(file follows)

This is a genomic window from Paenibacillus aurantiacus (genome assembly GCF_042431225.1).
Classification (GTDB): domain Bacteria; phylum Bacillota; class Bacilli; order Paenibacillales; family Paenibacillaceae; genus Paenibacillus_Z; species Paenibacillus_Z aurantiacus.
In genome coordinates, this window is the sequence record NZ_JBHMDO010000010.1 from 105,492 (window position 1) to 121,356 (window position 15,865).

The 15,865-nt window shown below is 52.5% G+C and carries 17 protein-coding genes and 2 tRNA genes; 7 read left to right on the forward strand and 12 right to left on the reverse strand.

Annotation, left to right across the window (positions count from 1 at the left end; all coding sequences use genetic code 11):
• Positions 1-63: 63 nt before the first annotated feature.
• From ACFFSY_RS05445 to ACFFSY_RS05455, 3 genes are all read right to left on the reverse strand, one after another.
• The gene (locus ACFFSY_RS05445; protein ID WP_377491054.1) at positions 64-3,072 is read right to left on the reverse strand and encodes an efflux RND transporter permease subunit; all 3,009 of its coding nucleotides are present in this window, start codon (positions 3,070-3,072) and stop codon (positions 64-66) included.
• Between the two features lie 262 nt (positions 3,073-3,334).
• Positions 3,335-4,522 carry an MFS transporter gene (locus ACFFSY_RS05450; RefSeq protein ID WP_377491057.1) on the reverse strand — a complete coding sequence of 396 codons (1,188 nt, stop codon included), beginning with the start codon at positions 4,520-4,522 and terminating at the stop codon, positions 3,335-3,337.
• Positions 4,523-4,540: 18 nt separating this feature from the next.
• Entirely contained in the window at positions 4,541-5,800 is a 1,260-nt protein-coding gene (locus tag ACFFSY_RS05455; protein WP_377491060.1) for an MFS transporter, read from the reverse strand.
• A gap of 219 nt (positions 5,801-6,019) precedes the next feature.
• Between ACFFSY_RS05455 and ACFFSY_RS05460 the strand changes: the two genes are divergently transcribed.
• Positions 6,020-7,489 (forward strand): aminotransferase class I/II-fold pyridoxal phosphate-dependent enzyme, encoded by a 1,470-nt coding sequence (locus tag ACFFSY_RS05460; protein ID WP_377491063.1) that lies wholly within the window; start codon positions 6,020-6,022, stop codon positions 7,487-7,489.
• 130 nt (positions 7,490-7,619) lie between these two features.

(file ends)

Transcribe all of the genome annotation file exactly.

This is a genomic window from Paenibacillus aurantiacus (genome assembly GCF_042431225.1).
Classification (GTDB): domain Bacteria; phylum Bacillota; class Bacilli; order Paenibacillales; family Paenibacillaceae; genus Paenibacillus_Z; species Paenibacillus_Z aurantiacus.
In genome coordinates, this window is the sequence record NZ_JBHMDO010000010.1 from 105,492 (window position 1) to 121,356 (window position 15,865).

The 15,865-nt window shown below is 52.5% G+C and carries 17 protein-coding genes and 2 tRNA genes; 7 read left to right on the forward strand and 12 right to left on the reverse strand.

Annotation, left to right across the window (positions count from 1 at the left end; all coding sequences use genetic code 11):
• Positions 1-63: 63 nt before the first annotated feature.
• From ACFFSY_RS05445 to ACFFSY_RS05455, 3 genes are all read right to left on the reverse strand, one after another.
• The gene (locus ACFFSY_RS05445; protein ID WP_377491054.1) at positions 64-3,072 is read right to left on the reverse strand and encodes an efflux RND transporter permease subunit; all 3,009 of its coding nucleotides are present in this window, start codon (positions 3,070-3,072) and stop codon (positions 64-66) included.
• Between the two features lie 262 nt (positions 3,073-3,334).
• Positions 3,335-4,522 carry an MFS transporter gene (locus ACFFSY_RS05450; RefSeq protein ID WP_377491057.1) on the reverse strand — a complete coding sequence of 396 codons (1,188 nt, stop codon included), beginning with the start codon at positions 4,520-4,522 and terminating at the stop codon, positions 3,335-3,337.
• Positions 4,523-4,540: 18 nt separating this feature from the next.
• Entirely contained in the window at positions 4,541-5,800 is a 1,260-nt protein-coding gene (locus tag ACFFSY_RS05455; protein WP_377491060.1) for an MFS transporter, read from the reverse strand.
• A gap of 219 nt (positions 5,801-6,019) precedes the next feature.
• Between ACFFSY_RS05455 and ACFFSY_RS05460 the strand changes: the two genes are divergently transcribed.
• Positions 6,020-7,489 (forward strand): aminotransferase class I/II-fold pyridoxal phosphate-dependent enzyme, encoded by a 1,470-nt coding sequence (locus tag ACFFSY_RS05460; protein ID WP_377491063.1) that lies wholly within the window; start codon positions 6,020-6,022, stop codon positions 7,487-7,489.
• 130 nt (positions 7,490-7,619) lie between these two features.